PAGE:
New Line Television is rushing to make a deal to save upstart weekly hour “The Lost World” from an abrupt cancellation, according to executives with knowledge of the situation.
New Line’s challenge proves the importance of international financing in the current marketplace. The studio has already been forced in the past year to drop two series that had been declared a “firm go”: “Hard Knox” and “Matthew Blackheart: Monster Smasher.”
“The Lost World” has been enjoying a successful syndicated run throughout the country, earning higher ratings this year than in its debut season in 1999. However, the bankruptcy of the Telescene Film Group in Montreal, one of the backers of the show, along with the failure to clear countries such as France, has forced New Line to scramble to make up the missing greenbacks.
The bank that picked up the Telescene debt has had numerous meetings in the past two months with potential investors to carry the international burden.
One insider at the studio confirmed that the distributor will cut back the series’ budget from $950,000 to $650,000 per episode in an attempt to lure investors. However, another company insider insisted that the budget was only being cut to $800,000 per episode. In addition, pieces of the set have been sold off to trim the fat from the bottom line.
As with the two series New Line has canceled, “The Lost World” has been given a “firm go.” It is currently cleared in about 90 percent of the country for a third season. The series most recently earned a 2.0 household rating, according to Nielsen Media Research.
A New Line spokesperson said recently that the company is proceeding with the show as planned and fully expects the series to air this fall. However, sources say that unless an investor can be found, the series would not be able to break even financially and would be forced to shut down production.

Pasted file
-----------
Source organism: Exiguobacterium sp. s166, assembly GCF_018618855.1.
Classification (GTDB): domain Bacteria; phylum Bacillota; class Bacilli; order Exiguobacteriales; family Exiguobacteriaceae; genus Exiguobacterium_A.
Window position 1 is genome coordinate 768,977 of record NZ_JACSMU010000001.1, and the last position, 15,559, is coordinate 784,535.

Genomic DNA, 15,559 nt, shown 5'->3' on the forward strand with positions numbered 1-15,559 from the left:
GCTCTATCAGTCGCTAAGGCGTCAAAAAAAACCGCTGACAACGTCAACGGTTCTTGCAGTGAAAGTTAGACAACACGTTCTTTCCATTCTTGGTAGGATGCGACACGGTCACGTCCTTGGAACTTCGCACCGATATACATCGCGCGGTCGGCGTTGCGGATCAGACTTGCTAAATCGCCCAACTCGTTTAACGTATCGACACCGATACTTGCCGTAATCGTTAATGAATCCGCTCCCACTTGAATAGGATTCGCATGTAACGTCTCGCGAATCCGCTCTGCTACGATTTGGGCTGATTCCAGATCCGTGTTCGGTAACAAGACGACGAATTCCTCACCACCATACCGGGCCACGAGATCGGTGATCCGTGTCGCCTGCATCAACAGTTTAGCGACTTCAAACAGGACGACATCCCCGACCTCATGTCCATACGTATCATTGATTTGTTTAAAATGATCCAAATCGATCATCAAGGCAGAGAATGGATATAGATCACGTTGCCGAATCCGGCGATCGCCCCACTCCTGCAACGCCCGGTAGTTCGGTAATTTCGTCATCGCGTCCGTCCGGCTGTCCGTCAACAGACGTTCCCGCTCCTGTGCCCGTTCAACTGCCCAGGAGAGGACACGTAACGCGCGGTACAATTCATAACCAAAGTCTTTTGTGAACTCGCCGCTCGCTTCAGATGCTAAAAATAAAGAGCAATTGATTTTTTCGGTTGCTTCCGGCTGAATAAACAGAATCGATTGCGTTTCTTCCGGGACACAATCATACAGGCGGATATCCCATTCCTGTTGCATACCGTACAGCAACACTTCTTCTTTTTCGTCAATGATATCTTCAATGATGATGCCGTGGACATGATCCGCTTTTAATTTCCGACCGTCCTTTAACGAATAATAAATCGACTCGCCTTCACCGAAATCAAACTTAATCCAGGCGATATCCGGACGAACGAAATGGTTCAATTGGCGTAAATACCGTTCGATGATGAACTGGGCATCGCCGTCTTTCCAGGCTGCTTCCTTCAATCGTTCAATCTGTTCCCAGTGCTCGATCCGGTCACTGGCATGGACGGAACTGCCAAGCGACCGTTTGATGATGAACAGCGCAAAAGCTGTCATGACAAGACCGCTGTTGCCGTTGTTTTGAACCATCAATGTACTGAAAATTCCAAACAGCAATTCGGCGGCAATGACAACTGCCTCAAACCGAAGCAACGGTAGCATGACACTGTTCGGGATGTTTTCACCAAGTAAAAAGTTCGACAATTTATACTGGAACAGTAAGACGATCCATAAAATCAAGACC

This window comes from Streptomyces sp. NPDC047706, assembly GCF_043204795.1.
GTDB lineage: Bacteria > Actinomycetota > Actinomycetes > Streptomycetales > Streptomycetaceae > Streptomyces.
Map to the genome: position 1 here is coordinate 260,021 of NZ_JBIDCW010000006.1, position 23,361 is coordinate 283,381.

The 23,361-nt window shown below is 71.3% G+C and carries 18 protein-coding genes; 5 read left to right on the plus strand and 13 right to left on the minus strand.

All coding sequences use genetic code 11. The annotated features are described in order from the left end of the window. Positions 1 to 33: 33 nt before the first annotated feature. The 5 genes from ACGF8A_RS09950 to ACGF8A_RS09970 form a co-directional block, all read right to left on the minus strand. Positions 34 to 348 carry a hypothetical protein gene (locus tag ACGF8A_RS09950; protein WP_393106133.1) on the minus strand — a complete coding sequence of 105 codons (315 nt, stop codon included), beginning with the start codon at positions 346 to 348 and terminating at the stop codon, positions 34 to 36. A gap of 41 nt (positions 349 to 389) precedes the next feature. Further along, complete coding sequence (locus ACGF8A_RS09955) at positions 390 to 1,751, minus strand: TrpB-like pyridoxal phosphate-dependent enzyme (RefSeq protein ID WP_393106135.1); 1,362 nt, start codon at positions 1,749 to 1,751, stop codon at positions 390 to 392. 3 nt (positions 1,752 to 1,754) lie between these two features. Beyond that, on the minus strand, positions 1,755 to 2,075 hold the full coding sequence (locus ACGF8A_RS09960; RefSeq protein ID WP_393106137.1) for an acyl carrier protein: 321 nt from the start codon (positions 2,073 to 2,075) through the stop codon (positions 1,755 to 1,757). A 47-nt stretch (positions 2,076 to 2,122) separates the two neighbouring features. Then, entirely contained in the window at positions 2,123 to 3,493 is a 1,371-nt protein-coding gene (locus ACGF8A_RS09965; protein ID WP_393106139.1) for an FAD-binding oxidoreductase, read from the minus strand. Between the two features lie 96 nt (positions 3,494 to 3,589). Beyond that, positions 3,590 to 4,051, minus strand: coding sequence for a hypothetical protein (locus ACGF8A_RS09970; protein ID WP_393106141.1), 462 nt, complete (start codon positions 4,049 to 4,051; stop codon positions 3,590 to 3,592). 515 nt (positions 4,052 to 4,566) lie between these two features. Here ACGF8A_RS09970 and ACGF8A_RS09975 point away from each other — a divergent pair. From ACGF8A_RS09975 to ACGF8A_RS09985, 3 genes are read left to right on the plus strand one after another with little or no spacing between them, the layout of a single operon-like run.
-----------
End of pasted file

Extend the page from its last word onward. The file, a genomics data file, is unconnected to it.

The studio could make a final decision about the show this week, sources said.
Last month, the company opted not to go forward with its syndie actioner “Hard Knox,” featuring Lee Majors and Thomas Calabro, although the show was cleared on TV stations in more than 90 percent of the country for a fall premiere. The studio cited difficulty securing international funding as the reason for pulling the plug.
The year before, the company had similar troubles with “Matthew Blackheart” after clearing that series in almost 70 percent of the country. The show received good reviews from Katz Television and other companies that represent hundreds of TV stations. Despite the strong word from the station reps, however, New Line couldn’t find TV stations in the country’s top markets, New York and Los Angeles, to place “Smasher” in high-visibility time periods. So New Line instead worked out a deal with the Sci-Fi Channel, which agreed to pay about one-third of the $900,000-an-hour production cost.
Telescene and New Line were under contract to shoulder the rest of the budget while Sci Fi targeted the series for a first-quarter 2001 start, until Telescene went bankrupt during the first week in December.
Should “The Lost World” not make it back to the airwaves, the company would continue to play the syndication game using its movie package, featuring the likes of “Austin Powers” as well as the upcoming “Lord of the Rings” trilogy.
New Line executives could not be reached for comment.